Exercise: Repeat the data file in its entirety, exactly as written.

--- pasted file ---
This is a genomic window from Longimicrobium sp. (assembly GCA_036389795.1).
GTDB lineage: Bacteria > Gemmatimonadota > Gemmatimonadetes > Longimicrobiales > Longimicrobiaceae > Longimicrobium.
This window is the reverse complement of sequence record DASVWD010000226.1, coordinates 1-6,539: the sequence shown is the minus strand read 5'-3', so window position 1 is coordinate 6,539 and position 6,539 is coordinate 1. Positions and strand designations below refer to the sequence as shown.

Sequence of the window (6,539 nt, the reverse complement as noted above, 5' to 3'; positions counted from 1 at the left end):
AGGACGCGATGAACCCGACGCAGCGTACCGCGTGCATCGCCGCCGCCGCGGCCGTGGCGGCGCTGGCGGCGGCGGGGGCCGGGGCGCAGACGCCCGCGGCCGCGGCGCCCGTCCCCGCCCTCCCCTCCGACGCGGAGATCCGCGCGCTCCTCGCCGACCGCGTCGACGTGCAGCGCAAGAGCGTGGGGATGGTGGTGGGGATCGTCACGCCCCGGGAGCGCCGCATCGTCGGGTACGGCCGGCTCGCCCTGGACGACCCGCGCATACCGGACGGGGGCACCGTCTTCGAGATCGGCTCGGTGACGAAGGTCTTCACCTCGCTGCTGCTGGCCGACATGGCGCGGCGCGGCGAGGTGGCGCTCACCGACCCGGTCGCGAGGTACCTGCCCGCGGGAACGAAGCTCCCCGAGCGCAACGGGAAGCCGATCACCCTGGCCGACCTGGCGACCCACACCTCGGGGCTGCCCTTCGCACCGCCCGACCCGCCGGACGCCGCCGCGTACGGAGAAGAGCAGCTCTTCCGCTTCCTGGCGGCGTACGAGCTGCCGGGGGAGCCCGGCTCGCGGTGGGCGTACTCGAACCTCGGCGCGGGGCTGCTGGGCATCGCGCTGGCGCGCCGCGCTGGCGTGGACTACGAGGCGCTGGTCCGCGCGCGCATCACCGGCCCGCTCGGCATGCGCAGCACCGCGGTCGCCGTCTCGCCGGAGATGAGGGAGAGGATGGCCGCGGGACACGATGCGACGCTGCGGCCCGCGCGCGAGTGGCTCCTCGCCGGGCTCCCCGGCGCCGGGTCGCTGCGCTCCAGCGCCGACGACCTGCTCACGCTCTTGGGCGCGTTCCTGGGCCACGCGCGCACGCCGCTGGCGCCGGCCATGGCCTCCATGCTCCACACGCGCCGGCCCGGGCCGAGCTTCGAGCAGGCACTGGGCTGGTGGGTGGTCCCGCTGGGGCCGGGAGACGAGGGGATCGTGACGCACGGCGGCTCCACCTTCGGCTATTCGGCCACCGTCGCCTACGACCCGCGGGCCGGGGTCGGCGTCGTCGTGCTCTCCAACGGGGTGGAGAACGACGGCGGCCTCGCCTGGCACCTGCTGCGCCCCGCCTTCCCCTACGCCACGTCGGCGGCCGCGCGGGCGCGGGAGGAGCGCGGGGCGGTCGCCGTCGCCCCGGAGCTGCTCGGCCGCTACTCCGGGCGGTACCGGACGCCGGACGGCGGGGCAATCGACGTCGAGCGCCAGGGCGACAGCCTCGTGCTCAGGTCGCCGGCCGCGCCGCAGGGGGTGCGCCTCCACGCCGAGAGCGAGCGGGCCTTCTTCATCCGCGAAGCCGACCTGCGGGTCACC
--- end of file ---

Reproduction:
This is a genomic window from Longimicrobium sp. (assembly GCA_036389795.1).
GTDB lineage: Bacteria > Gemmatimonadota > Gemmatimonadetes > Longimicrobiales > Longimicrobiaceae > Longimicrobium.
This window is the reverse complement of sequence record DASVWD010000226.1, coordinates 1-6,539: the sequence shown is the minus strand read 5'-3', so window position 1 is coordinate 6,539 and position 6,539 is coordinate 1. Positions and strand designations below refer to the sequence as shown.

Sequence of the window (6,539 nt, the reverse complement as noted above, 5' to 3'; positions counted from 1 at the left end):
AGGACGCGATGAACCCGACGCAGCGTACCGCGTGCATCGCCGCCGCCGCGGCCGTGGCGGCGCTGGCGGCGGCGGGGGCCGGGGCGCAGACGCCCGCGGCCGCGGCGCCCGTCCCCGCCCTCCCCTCCGACGCGGAGATCCGCGCGCTCCTCGCCGACCGCGTCGACGTGCAGCGCAAGAGCGTGGGGATGGTGGTGGGGATCGTCACGCCCCGGGAGCGCCGCATCGTCGGGTACGGCCGGCTCGCCCTGGACGACCCGCGCATACCGGACGGGGGCACCGTCTTCGAGATCGGCTCGGTGACGAAGGTCTTCACCTCGCTGCTGCTGGCCGACATGGCGCGGCGCGGCGAGGTGGCGCTCACCGACCCGGTCGCGAGGTACCTGCCCGCGGGAACGAAGCTCCCCGAGCGCAACGGGAAGCCGATCACCCTGGCCGACCTGGCGACCCACACCTCGGGGCTGCCCTTCGCACCGCCCGACCCGCCGGACGCCGCCGCGTACGGAGAAGAGCAGCTCTTCCGCTTCCTGGCGGCGTACGAGCTGCCGGGGGAGCCCGGCTCGCGGTGGGCGTACTCGAACCTCGGCGCGGGGCTGCTGGGCATCGCGCTGGCGCGCCGCGCTGGCGTGGACTACGAGGCGCTGGTCCGCGCGCGCATCACCGGCCCGCTCGGCATGCGCAGCACCGCGGTCGCCGTCTCGCCGGAGATGAGGGAGAGGATGGCCGCGGGACACGATGCGACGCTGCGGCCCGCGCGCGAGTGGCTCCTCGCCGGGCTCCCCGGCGCCGGGTCGCTGCGCTCCAGCGCCGACGACCTGCTCACGCTCTTGGGCGCGTTCCTGGGCCACGCGCGCACGCCGCTGGCGCCGGCCATGGCCTCCATGCTCCACACGCGCCGGCCCGGGCCGAGCTTCGAGCAGGCACTGGGCTGGTGGGTGGTCCCGCTGGGGCCGGGAGACGAGGGGATCGTGACGCACGGCGGCTCCACCTTCGGCTATTCGGCCACCGTCGCCTACGACCCGCGGGCCGGGGTCGGCGTCGTCGTGCTCTCCAACGGGGTGGAGAACGACGGCGGCCTCGCCTGGCACCTGCTGCGCCCCGCCTTCCCCTACGCCACGTCGGCGGCCGCGCGGGCGCGGGAGGAGCGCGGGGCGGTCGCCGTCGCCCCGGAGCTGCTCGGCCGCTACTCCGGGCGGTACCGGACGCCGGACGGCGGGGCAATCGACGTCGAGCGCCAGGGCGACAGCCTCGTGCTCAGGTCGCCGGCCGCGCCGCAGGGGGTGCGCCTCCACGCCGAGAGCGAGCGGGCCTTCTTCATCCGCGAAGCCGACCTGCGGGTCACC